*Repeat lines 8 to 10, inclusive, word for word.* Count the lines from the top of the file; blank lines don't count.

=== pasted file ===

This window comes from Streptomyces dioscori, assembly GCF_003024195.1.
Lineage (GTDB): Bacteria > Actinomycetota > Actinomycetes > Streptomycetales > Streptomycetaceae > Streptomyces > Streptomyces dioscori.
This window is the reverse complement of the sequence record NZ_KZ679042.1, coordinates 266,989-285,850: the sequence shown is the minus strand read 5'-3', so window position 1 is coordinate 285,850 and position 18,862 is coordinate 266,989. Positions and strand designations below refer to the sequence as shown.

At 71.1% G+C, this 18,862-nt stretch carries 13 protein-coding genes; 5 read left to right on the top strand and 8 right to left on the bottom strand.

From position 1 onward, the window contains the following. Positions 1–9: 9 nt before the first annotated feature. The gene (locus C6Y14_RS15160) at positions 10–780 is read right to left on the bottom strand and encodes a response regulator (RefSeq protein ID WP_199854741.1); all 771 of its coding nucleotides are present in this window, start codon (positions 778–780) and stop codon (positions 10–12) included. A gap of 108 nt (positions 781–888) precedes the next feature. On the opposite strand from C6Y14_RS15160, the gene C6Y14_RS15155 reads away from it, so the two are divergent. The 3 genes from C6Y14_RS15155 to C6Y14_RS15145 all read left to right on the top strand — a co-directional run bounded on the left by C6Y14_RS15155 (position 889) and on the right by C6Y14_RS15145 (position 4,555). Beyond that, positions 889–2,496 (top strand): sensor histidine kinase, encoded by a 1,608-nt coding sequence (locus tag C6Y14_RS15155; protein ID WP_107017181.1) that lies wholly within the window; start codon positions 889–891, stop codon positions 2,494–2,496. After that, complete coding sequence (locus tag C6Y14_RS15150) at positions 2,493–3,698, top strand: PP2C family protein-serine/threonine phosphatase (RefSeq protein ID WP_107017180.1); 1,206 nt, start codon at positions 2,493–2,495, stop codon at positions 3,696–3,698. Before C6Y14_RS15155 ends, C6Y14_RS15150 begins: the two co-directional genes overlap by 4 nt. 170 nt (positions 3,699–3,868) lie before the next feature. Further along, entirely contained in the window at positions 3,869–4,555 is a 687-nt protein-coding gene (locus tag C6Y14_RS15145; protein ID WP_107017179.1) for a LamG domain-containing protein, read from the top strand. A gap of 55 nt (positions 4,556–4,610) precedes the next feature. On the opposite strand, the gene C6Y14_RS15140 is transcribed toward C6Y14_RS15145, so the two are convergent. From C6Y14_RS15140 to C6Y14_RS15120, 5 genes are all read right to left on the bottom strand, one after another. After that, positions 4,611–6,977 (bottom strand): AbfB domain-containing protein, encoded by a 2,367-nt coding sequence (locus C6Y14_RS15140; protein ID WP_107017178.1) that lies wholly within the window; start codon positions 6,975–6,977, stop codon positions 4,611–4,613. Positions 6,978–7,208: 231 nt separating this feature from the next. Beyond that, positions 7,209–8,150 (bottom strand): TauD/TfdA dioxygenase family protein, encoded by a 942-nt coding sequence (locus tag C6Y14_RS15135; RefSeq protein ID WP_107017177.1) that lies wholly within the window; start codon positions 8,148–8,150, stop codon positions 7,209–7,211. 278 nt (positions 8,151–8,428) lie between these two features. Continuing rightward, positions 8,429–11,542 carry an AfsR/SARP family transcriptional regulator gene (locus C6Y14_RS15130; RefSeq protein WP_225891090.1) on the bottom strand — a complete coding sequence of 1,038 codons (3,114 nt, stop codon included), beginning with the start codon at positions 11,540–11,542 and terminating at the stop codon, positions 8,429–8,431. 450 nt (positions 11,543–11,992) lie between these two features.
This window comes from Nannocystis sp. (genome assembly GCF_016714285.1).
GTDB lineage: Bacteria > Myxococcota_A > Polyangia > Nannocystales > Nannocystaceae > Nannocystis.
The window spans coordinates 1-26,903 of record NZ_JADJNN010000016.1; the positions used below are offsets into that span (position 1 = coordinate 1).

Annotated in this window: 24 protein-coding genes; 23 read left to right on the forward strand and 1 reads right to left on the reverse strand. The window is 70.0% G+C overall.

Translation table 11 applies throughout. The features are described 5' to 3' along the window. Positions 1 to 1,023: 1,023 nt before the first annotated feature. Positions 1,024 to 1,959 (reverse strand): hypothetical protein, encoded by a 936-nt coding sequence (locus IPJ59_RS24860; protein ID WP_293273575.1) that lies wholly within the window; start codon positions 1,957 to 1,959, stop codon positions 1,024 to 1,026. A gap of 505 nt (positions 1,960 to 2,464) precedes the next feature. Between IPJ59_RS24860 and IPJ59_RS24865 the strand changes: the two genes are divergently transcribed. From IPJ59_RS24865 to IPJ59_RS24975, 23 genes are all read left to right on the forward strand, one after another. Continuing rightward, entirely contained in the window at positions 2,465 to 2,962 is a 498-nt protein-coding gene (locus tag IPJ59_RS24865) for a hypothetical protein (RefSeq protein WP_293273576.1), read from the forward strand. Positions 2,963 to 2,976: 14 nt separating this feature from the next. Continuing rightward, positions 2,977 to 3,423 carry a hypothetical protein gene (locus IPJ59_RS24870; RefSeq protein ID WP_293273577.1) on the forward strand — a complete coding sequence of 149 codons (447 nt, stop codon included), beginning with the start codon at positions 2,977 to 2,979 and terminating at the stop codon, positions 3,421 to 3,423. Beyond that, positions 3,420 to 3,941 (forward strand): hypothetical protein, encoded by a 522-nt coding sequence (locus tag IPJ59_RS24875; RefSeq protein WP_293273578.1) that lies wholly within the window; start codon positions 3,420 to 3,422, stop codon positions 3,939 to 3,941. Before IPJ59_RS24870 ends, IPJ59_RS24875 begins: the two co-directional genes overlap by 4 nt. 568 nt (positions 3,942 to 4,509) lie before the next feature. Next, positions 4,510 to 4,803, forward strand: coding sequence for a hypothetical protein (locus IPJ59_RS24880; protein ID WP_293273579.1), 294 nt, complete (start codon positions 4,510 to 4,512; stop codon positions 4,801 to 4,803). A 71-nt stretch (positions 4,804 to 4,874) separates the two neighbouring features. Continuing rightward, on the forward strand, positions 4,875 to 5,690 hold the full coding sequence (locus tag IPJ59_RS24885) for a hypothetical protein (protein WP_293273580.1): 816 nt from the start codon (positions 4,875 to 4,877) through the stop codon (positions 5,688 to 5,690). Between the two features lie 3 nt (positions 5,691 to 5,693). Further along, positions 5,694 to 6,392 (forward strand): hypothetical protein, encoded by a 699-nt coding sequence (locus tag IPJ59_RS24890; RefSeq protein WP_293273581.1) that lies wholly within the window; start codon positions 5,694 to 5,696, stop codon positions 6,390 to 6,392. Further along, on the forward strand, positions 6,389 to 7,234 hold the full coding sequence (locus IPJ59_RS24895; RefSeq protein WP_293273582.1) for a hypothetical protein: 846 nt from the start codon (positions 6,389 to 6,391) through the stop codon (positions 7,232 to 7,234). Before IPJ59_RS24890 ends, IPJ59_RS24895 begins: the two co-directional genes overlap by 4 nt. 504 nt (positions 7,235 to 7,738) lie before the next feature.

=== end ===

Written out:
The window spans coordinates 1-26,903 of record NZ_JADJNN010000016.1; the positions used below are offsets into that span (position 1 = coordinate 1).

Annotated in this window: 24 protein-coding genes; 23 read left to right on the forward strand and 1 reads right to left on the reverse strand. The window is 70.0% G+C overall.

Translation table 11 applies throughout. The features are described 5' to 3' along the window. Positions 1 to 1,023: 1,023 nt before the first annotated feature. Positions 1,024 to 1,959 (reverse strand): hypothetical protein, encoded by a 936-nt coding sequence (locus IPJ59_RS24860; protein ID WP_293273575.1) that lies wholly within the window; start codon positions 1,957 to 1,959, stop codon positions 1,024 to 1,026. A gap of 505 nt (positions 1,960 to 2,464) precedes the next feature. Between IPJ59_RS24860 and IPJ59_RS24865 the strand changes: the two genes are divergently transcribed. From IPJ59_RS24865 to IPJ59_RS24975, 23 genes are all read left to right on the forward strand, one after another. Continuing rightward, entirely contained in the window at positions 2,465 to 2,962 is a 498-nt protein-coding gene (locus tag IPJ59_RS24865) for a hypothetical protein (RefSeq protein WP_293273576.1), read from the forward strand. Positions 2,963 to 2,976: 14 nt separating this feature from the next. Continuing rightward, positions 2,977 to 3,423 carry a hypothetical protein gene (locus IPJ59_RS24870; RefSeq protein ID WP_293273577.1) on the forward strand — a complete coding sequence of 149 codons (447 nt, stop codon included), beginning with the start codon at positions 2,977 to 2,979 and terminating at the stop codon, positions 3,421 to 3,423. Beyond that, positions 3,420 to 3,941 (forward strand): hypothetical protein, encoded by a 522-nt coding sequence (locus tag IPJ59_RS24875; RefSeq protein WP_293273578.1) that lies wholly within the window; start codon positions 3,420 to 3,422, stop codon positions 3,939 to 3,941. Before IPJ59_RS24870 ends, IPJ59_RS24875 begins: the two co-directional genes overlap by 4 nt. 568 nt (positions 3,942 to 4,509) lie before the next feature. Next, positions 4,510 to 4,803, forward strand: coding sequence for a hypothetical protein (locus IPJ59_RS24880; protein ID WP_293273579.1), 294 nt, complete (start codon positions 4,510 to 4,512; stop codon positions 4,801 to 4,803). A 71-nt stretch (positions 4,804 to 4,874) separates the two neighbouring features. Continuing rightward, on the forward strand, positions 4,875 to 5,690 hold the full coding sequence (locus tag IPJ59_RS24885) for a hypothetical protein (protein WP_293273580.1): 816 nt from the start codon (positions 4,875 to 4,877) through the stop codon (positions 5,688 to 5,690). Between the two features lie 3 nt (positions 5,691 to 5,693). Further along, positions 5,694 to 6,392 (forward strand): hypothetical protein, encoded by a 699-nt coding sequence (locus tag IPJ59_RS24890; RefSeq protein WP_293273581.1) that lies wholly within the window; start codon positions 5,694 to 5,696, stop codon positions 6,390 to 6,392. Further along, on the forward strand, positions 6,389 to 7,234 hold the full coding sequence (locus IPJ59_RS24895; RefSeq protein WP_293273582.1) for a hypothetical protein: 846 nt from the start codon (positions 6,389 to 6,391) through the stop codon (positions 7,232 to 7,234). Before IPJ59_RS24890 ends, IPJ59_RS24895 begins: the two co-directional genes overlap by 4 nt. 504 nt (positions 7,235 to 7,738) lie before the next feature.